5. (therefore) Conf' govm't undemocratic

A long passage! Note that there is a more 'direct', factual logical chain:: from meritocracy to examination to becoming an officer; and a more 'inferential' and 'judgemental' one: that this replaces 'blood' with 'virtue' but is still undemocratic.
As there are many possible assumptions in such a long argument, we'll look straight to the answer choices, an Alternative approach.

A- Not every citizen participated in the Imperial examination system and hence government officers consequently chosen did not represent ‘voice of people’. The argument does not rely on 'the number of citizens who participated' (maybe everyone participated, we don't know) but rather on a general claim that choosing 'anyone who passes' is undemocratic (for unexplained reasons).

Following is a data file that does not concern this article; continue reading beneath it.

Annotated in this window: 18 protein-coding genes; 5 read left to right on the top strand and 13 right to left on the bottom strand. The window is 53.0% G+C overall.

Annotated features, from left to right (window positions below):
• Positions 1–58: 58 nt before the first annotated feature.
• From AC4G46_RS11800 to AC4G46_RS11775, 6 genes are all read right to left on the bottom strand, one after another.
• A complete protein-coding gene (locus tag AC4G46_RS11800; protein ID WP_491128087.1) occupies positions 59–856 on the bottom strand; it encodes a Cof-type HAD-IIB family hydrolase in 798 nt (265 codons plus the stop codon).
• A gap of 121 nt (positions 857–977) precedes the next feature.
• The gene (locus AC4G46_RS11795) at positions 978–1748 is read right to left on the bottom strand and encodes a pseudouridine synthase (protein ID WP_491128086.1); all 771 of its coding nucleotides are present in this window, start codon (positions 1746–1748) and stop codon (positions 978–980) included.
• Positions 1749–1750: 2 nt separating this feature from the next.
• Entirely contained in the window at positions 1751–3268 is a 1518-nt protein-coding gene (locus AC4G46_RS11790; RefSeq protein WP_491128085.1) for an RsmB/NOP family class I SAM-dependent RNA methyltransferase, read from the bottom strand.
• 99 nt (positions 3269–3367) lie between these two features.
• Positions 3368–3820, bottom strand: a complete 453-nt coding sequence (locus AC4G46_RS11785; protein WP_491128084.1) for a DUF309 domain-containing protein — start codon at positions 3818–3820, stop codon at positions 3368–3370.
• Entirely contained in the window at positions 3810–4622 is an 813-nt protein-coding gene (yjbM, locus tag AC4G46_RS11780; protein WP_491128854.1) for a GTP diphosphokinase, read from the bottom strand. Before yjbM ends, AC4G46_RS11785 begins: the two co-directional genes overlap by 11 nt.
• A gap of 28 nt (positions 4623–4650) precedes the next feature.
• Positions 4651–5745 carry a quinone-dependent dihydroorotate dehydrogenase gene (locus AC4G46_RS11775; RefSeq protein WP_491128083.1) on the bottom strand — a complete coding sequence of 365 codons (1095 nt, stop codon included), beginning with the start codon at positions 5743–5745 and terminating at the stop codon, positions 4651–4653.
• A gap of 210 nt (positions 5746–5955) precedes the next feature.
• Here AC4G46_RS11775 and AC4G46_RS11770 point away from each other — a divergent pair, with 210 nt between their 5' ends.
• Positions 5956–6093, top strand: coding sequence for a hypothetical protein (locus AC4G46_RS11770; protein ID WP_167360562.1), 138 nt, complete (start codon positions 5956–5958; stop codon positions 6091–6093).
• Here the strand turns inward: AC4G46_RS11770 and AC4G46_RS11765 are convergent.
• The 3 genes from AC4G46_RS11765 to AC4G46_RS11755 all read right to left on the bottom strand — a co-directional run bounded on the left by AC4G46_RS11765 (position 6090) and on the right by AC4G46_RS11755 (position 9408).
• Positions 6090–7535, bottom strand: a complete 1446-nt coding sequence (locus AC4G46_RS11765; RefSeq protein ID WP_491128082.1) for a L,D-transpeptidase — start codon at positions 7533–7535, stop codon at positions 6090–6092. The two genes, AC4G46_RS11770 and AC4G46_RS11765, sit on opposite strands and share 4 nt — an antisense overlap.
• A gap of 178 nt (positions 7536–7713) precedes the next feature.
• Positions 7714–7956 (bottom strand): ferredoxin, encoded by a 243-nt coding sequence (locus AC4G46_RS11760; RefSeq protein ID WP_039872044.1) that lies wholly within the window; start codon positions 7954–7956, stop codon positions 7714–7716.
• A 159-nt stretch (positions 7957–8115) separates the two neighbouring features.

B- Ideas such as imperial examination system are central to the philosophy of democracy. If this were an assumption, it would have supported the opposite conclusion - that the govm't is democratic (because it has such an examination)

C- Confucian governments are not as effective as democratic governments. The question of 'efficacy' is entirely irrelevant to the passage

D- Passing a morality exam leads to a non-democratic government. No. All we know is that the morality exam didn't help switch from a non-democratic to a democratic, not that it leads to non-democratic govm't.

E- It is not possible for a government to maintain “nobility of virtue” while ensuring a fair representation of the views of entire cross section of society This is the only viable choice and must be correct. Additionally, if we read the passage literally, i.e. 'replaced blood with virtue.... and therefore remained undemocratic' then the author must be assuming (for unknown reasons) that virtue and democracy cannot go together.
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Confucianism, a Chinese ethical and philosophical system, is based on &nbs [#permalink] 31 Oct 2018, 05:35